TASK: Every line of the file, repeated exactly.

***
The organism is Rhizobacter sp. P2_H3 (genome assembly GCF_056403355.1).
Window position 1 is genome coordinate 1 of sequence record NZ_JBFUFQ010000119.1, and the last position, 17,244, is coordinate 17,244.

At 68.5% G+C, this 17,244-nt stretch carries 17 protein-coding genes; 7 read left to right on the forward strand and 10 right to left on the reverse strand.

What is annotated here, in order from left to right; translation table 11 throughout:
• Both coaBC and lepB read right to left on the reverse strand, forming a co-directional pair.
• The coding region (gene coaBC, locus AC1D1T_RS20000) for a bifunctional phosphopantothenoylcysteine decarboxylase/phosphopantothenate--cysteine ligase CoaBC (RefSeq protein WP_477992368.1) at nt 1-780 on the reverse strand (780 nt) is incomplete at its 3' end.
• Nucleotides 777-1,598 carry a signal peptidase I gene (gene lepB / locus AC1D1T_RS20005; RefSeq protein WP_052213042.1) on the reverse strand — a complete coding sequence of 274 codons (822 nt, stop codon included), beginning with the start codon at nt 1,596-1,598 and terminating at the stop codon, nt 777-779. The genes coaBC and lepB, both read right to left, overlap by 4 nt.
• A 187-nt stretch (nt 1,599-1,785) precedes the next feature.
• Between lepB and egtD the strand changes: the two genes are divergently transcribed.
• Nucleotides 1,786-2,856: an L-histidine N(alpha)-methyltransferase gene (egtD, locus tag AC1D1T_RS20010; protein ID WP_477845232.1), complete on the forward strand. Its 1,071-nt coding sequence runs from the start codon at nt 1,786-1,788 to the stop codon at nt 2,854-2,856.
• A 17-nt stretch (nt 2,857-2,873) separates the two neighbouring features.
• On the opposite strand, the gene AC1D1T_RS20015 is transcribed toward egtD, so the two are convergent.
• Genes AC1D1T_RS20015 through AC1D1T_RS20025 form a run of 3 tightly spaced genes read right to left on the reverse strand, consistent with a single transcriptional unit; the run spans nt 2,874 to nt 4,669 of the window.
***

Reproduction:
The organism is Rhizobacter sp. P2_H3 (genome assembly GCF_056403355.1).
Window position 1 is genome coordinate 1 of sequence record NZ_JBFUFQ010000119.1, and the last position, 17,244, is coordinate 17,244.

At 68.5% G+C, this 17,244-nt stretch carries 17 protein-coding genes; 7 read left to right on the forward strand and 10 right to left on the reverse strand.

What is annotated here, in order from left to right; translation table 11 throughout:
• Both coaBC and lepB read right to left on the reverse strand, forming a co-directional pair.
• The coding region (gene coaBC, locus AC1D1T_RS20000) for a bifunctional phosphopantothenoylcysteine decarboxylase/phosphopantothenate--cysteine ligase CoaBC (RefSeq protein WP_477992368.1) at nt 1-780 on the reverse strand (780 nt) is incomplete at its 3' end.
• Nucleotides 777-1,598 carry a signal peptidase I gene (gene lepB / locus AC1D1T_RS20005; RefSeq protein WP_052213042.1) on the reverse strand — a complete coding sequence of 274 codons (822 nt, stop codon included), beginning with the start codon at nt 1,596-1,598 and terminating at the stop codon, nt 777-779. The genes coaBC and lepB, both read right to left, overlap by 4 nt.
• A 187-nt stretch (nt 1,599-1,785) precedes the next feature.
• Between lepB and egtD the strand changes: the two genes are divergently transcribed.
• Nucleotides 1,786-2,856: an L-histidine N(alpha)-methyltransferase gene (egtD, locus tag AC1D1T_RS20010; protein ID WP_477845232.1), complete on the forward strand. Its 1,071-nt coding sequence runs from the start codon at nt 1,786-1,788 to the stop codon at nt 2,854-2,856.
• A 17-nt stretch (nt 2,857-2,873) separates the two neighbouring features.
• On the opposite strand, the gene AC1D1T_RS20015 is transcribed toward egtD, so the two are convergent.
• Genes AC1D1T_RS20015 through AC1D1T_RS20025 form a run of 3 tightly spaced genes read right to left on the reverse strand, consistent with a single transcriptional unit; the run spans nt 2,874 to nt 4,669 of the window.